Retirement is in the Eye of the Beholder
Our standard view of retirement has been drastically altered over the last number of years to a point where it has changed to a completely customized life transition differing from one person to the next. The standard retirement model of leaving the workforce at age 65 collecting CPP and OAS with a handful of savings and a paid off house has served many well for a long period of time in the past but is slowly becoming the exception rather than the norm. This can be attributed to many factors but for a lot of boomers retirement is not perceived the same way as other generations have in the past.
Well into the past, people generally took greater care to insure that they will have enough means to retire and were taking control of their lives, putting the right things in place to be able to make the decision when they are ready. Retirement, back then, was seen as a priority goal as much as paying the mortgage or funding a child’s education. Now, even though potential retirees and even current retirees are concerned about retirement, we are not seeing the same practical attention paid to this life transition as others have done in the past. It may be attributed to the general healthiness of the population in their later years of life and complacency.
Age 70 is now the new 60 and age 60 is now the new 50, as some may have phrased it. Whatever the reason, people are just not prepared financially or mentally for the challenges that come when you achieve the age 60 hurdle. Here are some really easy steps to take charge of your financial objectives whether you’re in retirement or approaching it:
An important step in reaching one’s retirement goals is really spending the time reflecting about what that concept actually means to you individually and your household. It doesn’t take much too actually ask yourself some pretty easy self-reflecting questions like….. What are my routines going to be like….will I continue to work in some fashion and….what are the things that will occupy my time? For us as retirement specialists, it is so much easier to provide advice and planning to those who really understand what retirement means to them individually.
Another step is to challenge yourself to some pretty tough questions like….what happens if I get sick or injured….What if my spouse dies prematurely…..or what if I run into some kind of financial hardship for whatever reason? Asking yourself these kinds of questions might sound a little depressing but I ensure you that it will begin to uncover any potential risks in your financial objectives. This kind of exercise will quickly prompt you out of complacency and seek financial direction and guidance.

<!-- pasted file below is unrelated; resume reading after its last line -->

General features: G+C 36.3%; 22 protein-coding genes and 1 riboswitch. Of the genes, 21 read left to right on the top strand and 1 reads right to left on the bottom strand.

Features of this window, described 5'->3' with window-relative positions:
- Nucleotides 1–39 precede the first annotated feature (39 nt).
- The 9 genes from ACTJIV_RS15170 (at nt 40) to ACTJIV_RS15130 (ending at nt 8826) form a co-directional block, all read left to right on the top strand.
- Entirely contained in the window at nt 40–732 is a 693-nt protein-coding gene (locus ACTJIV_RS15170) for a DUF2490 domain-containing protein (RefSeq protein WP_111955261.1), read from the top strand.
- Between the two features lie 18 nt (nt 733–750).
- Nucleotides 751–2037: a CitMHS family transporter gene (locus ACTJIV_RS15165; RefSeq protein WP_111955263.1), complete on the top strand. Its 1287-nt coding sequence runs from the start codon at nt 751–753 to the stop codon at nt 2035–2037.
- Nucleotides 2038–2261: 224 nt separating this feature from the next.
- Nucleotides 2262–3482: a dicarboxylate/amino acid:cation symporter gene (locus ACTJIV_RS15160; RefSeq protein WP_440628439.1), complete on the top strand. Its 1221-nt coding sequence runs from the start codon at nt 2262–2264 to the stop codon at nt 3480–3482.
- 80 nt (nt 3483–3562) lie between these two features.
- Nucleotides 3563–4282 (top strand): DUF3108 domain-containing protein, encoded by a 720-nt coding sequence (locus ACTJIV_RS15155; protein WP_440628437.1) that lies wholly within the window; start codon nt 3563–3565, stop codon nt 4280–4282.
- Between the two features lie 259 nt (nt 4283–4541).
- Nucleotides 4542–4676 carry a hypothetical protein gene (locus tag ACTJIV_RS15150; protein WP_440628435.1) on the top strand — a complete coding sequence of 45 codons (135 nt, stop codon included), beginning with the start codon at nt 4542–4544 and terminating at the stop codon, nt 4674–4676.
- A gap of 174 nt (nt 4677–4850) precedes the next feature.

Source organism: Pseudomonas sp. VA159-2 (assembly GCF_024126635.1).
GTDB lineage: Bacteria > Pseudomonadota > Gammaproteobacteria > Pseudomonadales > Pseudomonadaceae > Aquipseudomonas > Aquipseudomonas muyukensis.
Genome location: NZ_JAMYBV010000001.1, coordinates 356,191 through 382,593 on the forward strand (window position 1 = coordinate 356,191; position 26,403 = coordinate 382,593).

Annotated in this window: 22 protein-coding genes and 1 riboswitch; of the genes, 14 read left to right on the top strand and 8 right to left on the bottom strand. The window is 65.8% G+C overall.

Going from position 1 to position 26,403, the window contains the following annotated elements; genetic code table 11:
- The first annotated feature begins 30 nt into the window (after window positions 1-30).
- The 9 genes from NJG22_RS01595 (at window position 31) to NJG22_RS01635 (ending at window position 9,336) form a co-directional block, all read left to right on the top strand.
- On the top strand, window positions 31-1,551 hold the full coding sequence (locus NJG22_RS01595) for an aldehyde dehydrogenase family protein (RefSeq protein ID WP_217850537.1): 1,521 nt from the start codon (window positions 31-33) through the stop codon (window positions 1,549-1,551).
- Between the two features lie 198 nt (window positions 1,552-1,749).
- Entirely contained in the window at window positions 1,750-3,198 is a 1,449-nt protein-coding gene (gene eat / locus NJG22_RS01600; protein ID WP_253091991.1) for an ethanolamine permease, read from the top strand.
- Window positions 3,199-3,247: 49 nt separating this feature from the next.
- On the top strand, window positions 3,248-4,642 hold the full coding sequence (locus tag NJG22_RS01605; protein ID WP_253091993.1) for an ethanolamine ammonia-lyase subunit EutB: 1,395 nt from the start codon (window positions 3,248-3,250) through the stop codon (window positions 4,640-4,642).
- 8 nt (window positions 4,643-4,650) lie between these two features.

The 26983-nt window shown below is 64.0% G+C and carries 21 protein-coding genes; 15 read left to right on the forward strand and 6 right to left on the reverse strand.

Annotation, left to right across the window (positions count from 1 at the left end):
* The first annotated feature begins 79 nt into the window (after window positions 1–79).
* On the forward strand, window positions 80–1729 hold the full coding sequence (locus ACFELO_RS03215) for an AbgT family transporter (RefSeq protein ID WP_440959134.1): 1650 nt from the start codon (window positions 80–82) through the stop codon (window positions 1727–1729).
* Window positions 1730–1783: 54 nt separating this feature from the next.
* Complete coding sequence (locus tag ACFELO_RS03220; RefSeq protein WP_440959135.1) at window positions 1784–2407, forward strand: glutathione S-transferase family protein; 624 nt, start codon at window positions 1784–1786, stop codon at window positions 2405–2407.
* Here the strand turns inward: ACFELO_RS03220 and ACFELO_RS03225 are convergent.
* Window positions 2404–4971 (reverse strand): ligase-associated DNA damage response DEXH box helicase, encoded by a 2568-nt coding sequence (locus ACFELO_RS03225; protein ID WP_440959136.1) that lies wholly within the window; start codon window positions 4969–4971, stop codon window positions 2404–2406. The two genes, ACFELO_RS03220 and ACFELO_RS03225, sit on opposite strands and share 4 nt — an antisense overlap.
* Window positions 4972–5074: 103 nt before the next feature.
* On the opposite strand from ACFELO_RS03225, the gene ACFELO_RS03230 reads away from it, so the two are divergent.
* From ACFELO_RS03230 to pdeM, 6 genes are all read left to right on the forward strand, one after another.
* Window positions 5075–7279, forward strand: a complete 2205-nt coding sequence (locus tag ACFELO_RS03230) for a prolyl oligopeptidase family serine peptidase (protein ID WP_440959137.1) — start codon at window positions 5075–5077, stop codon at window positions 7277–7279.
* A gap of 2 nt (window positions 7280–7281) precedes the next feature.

The single most important step will be to seek advice from a qualified and reputable financial planner and \ or life coach advisor, who has had the luxury of seeing all these experiences before with clients. You will be surprised that there are really a multitude of solutions to every potential issue and current financial circumstance. An experienced and qualified financial planner has the unique ability to link these important life issues with the right advice and match your retirement assets to your retirement goals and objectives. The bottom line is they help you solve any current or potential issues, work out retirement income needs and help you sleep at night.
This article is for information purposes only. It is recommended that individuals consult with their Wealth Advisor before acting on any information contained in this article. The author is an employee of ScotiaMcLeod, a division of Scotia Capital Inc. (“SCI”), but the data selection, analysis and views expressed herein are solely those of the author and not necessarily those of SCI. The author has taken all usual and reasonable precautions to determine that the information contained in this publication has been obtained from sources believed to be reliable. ScotiaMcLeod is a division of Scotia Capital Inc., Member CIPF.
Photo Credit: Sal Falko